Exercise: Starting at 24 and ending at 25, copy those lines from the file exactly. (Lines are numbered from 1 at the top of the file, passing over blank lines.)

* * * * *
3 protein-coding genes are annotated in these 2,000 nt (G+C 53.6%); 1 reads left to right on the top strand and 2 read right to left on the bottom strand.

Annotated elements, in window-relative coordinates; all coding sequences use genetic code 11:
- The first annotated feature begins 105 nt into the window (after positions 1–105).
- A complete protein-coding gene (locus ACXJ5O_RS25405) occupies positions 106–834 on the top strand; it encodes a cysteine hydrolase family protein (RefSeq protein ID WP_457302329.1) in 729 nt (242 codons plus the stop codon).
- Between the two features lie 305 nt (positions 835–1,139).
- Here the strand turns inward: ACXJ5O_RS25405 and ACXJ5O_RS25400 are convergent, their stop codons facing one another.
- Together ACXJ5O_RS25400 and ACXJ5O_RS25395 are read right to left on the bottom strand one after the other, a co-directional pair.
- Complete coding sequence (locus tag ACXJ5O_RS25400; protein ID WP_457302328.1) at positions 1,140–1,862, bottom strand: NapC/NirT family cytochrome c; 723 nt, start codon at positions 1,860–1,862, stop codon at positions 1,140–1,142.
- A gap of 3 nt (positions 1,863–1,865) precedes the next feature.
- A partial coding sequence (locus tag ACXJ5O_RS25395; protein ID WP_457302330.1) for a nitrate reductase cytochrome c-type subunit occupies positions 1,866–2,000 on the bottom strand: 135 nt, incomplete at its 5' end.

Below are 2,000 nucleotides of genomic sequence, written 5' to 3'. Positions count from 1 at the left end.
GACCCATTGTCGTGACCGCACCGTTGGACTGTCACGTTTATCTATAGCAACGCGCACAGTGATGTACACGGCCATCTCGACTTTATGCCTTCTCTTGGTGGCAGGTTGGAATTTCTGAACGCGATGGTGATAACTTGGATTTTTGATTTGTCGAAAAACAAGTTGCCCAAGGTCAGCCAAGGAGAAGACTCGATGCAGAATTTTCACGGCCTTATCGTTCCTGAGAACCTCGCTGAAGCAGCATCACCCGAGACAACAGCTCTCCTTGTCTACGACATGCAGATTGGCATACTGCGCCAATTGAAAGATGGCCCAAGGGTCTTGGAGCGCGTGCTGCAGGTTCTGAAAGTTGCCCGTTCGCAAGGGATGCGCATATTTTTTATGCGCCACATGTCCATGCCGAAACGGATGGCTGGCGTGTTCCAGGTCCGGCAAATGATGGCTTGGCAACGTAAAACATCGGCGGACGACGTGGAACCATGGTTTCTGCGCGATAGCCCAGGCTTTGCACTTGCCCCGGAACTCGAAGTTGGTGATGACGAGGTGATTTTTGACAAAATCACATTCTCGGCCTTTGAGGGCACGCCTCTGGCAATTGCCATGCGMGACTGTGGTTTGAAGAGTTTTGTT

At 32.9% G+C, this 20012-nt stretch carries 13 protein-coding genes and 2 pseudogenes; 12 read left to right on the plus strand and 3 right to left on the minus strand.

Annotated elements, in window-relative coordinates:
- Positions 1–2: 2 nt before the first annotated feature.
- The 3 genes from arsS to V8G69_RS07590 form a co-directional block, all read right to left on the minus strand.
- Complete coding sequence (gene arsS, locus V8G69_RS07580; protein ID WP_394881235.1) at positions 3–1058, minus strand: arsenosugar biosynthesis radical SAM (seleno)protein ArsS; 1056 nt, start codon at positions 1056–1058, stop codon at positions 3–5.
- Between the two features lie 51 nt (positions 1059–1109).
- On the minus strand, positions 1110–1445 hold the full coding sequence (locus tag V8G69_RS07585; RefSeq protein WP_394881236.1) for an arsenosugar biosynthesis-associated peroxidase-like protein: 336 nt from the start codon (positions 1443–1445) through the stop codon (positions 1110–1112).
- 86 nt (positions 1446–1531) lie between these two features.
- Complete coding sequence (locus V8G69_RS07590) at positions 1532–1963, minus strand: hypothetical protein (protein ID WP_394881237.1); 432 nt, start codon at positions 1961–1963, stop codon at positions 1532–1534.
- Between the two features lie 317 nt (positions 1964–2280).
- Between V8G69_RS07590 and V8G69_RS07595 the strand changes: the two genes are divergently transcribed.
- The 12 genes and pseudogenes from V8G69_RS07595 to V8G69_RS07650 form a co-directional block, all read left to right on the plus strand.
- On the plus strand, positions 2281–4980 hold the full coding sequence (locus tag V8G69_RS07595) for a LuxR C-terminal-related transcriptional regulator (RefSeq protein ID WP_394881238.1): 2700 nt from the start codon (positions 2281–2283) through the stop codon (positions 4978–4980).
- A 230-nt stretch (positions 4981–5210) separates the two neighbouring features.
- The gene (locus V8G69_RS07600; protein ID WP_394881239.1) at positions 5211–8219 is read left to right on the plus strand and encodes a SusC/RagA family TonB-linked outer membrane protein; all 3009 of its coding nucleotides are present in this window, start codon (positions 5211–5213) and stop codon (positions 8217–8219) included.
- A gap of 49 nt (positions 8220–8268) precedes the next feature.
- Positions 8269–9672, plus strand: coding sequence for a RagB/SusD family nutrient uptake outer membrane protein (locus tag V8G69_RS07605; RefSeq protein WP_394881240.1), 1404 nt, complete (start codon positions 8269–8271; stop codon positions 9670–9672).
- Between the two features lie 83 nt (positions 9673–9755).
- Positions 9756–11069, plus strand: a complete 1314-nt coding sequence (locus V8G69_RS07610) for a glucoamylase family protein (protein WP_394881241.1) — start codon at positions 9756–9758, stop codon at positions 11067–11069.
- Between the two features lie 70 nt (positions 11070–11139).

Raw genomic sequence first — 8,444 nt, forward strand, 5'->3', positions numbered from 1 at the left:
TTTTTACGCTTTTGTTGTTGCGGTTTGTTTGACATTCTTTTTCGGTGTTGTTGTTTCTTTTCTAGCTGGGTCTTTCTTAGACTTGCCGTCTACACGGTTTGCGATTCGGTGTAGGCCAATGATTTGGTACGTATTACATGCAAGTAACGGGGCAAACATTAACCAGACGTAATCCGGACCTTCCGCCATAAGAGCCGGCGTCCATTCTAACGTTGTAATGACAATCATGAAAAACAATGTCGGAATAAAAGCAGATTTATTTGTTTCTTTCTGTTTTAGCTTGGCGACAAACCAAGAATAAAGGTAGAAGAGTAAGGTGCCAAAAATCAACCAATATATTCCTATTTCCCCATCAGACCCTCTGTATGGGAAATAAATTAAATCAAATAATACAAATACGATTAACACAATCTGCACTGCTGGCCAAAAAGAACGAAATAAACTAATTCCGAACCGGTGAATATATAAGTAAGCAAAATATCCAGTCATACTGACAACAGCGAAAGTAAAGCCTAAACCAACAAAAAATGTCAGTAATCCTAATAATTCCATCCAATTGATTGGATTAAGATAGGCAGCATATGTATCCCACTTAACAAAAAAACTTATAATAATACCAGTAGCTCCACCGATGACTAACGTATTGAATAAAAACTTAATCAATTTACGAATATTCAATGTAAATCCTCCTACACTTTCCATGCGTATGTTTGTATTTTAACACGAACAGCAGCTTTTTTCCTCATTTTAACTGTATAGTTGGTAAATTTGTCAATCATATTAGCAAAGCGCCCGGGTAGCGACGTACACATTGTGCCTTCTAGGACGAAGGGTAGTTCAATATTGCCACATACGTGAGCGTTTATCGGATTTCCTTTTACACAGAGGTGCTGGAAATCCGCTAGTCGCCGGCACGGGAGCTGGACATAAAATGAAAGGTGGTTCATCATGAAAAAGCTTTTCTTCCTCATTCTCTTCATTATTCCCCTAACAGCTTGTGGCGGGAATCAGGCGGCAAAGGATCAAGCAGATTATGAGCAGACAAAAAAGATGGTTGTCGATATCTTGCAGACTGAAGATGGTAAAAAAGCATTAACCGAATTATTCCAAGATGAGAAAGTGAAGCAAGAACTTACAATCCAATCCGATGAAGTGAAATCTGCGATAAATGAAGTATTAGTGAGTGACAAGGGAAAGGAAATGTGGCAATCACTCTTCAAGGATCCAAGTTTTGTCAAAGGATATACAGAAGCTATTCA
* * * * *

- The 12 genes and pseudogenes from V8G69_RS07595 to V8G69_RS07650 form a co-directional block, all read left to right on the plus strand.
- On the plus strand, positions 2281–4980 hold the full coding sequence (locus tag V8G69_RS07595) for a LuxR C-terminal-related transcriptional regulator (RefSeq protein ID WP_394881238.1): 2700 nt from the start codon (positions 2281–2283) through the stop codon (positions 4978–4980).